Ngā Rākau Taketake (NRT) is one of several groups who contribute to the growing body of knowledge around myrtle and kauri ora. As a way to keep track of all the excellent mahi in these spaces, we have updated our myrtle rust and kauri dieback stocktakes. Enjoy!  

Our kauri and Myrtaceae are dear to us. However, kauri dieback is threatening Aotearoa New Zealand’s taonga (treasured) kauri with extinction, and myrtle rust is threatening many iconic native species as well as plants important to primary industries.

There has been a tremendous effort over many years to develop knowledge that will help us understand these pathogens and the plants and ecosystems they impact. Government organisations, CRIs, tangata whenua, community groups, universities and others have been adding to what we know and honing in on the best paths to take towards finding tools to fight these two diseases.

With so much going on, it’s easy to lose track of who’s doing what! That’s why NRT maintains the Myrtle Rust Science Stocktake and the Kauri Dieback Science Stocktake. These stocktakes are lists of past and current research focused on the biology, impacts and management of myrtle rust (the disease caused by Austropuccinia psidii) and kauri dieback (the disease caused by Phytophthora agathidicida).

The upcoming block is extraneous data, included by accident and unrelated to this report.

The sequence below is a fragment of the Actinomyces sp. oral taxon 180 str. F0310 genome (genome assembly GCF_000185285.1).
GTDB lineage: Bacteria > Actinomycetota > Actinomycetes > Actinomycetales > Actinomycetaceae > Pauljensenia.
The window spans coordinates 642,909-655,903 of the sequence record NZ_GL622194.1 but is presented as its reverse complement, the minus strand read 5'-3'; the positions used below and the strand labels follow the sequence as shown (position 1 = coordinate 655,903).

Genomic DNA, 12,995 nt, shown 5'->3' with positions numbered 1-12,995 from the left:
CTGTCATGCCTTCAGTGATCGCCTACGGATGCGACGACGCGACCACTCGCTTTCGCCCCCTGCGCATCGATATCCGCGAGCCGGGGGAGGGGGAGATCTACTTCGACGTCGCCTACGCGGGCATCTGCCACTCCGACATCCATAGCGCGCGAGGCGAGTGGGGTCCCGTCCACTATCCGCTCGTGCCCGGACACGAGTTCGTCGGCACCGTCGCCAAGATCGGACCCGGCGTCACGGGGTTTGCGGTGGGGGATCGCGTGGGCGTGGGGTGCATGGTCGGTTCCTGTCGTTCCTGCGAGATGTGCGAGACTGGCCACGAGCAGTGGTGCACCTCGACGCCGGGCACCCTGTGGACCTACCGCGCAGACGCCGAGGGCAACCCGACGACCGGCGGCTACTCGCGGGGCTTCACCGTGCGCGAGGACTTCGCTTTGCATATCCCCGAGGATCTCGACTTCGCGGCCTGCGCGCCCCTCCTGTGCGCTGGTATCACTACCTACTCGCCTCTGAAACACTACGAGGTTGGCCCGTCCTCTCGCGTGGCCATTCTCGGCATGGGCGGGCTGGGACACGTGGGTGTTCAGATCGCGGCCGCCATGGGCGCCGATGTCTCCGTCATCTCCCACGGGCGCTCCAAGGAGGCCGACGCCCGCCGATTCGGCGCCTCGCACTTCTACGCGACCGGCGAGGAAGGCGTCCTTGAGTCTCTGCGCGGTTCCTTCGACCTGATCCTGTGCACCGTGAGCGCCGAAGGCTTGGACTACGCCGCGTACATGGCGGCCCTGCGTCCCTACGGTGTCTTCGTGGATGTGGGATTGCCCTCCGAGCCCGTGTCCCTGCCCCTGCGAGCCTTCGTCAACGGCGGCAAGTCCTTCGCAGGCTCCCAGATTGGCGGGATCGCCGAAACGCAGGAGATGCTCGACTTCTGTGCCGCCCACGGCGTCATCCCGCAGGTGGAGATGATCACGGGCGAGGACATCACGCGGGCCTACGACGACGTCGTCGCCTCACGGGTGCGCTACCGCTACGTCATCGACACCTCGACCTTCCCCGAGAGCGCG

The Myrtle Rust Science Stocktake now contains over 100 links to online resources, including journal publications, posters, websites and online tools. The list represents the efforts made by New Zealand researchers to understand the disease since it arrived in New Zealand in 2017.

The Kauri Dieback Science Stocktake is far more extensive as research has been taking place for longer. The list now totals over 200 and contains resources from as early as 2009. New research from 2022 include publications from the NRT’s Mobilising for Action and Host, Pathogen & Environment research themes, as well as the Waitakere Surveillance Analysis 2021 report from Auckland Council and many others. Several dissertations, both Master’s and PhD, have also been added to the list.

Various agencies contribute information to these stocktakes, and BioHeritage would like to acknowledge the willingness agencies have shown to engage with NRT by sharing their research data to help us better understand the research landscape.

These are living documents and NRT needs your help to find additional publications and resources that might be missing from these lists. If you have information on myrtle rust or kauri dieback research that has been undertaken within the New Zealand science system (Master’s, PhD’s, internally funded projects, larger MBIE programmes etc.) we would appreciate you letting us know via email to .

Jenny Leonard

Have you found this research useful? Please help the cause by sharing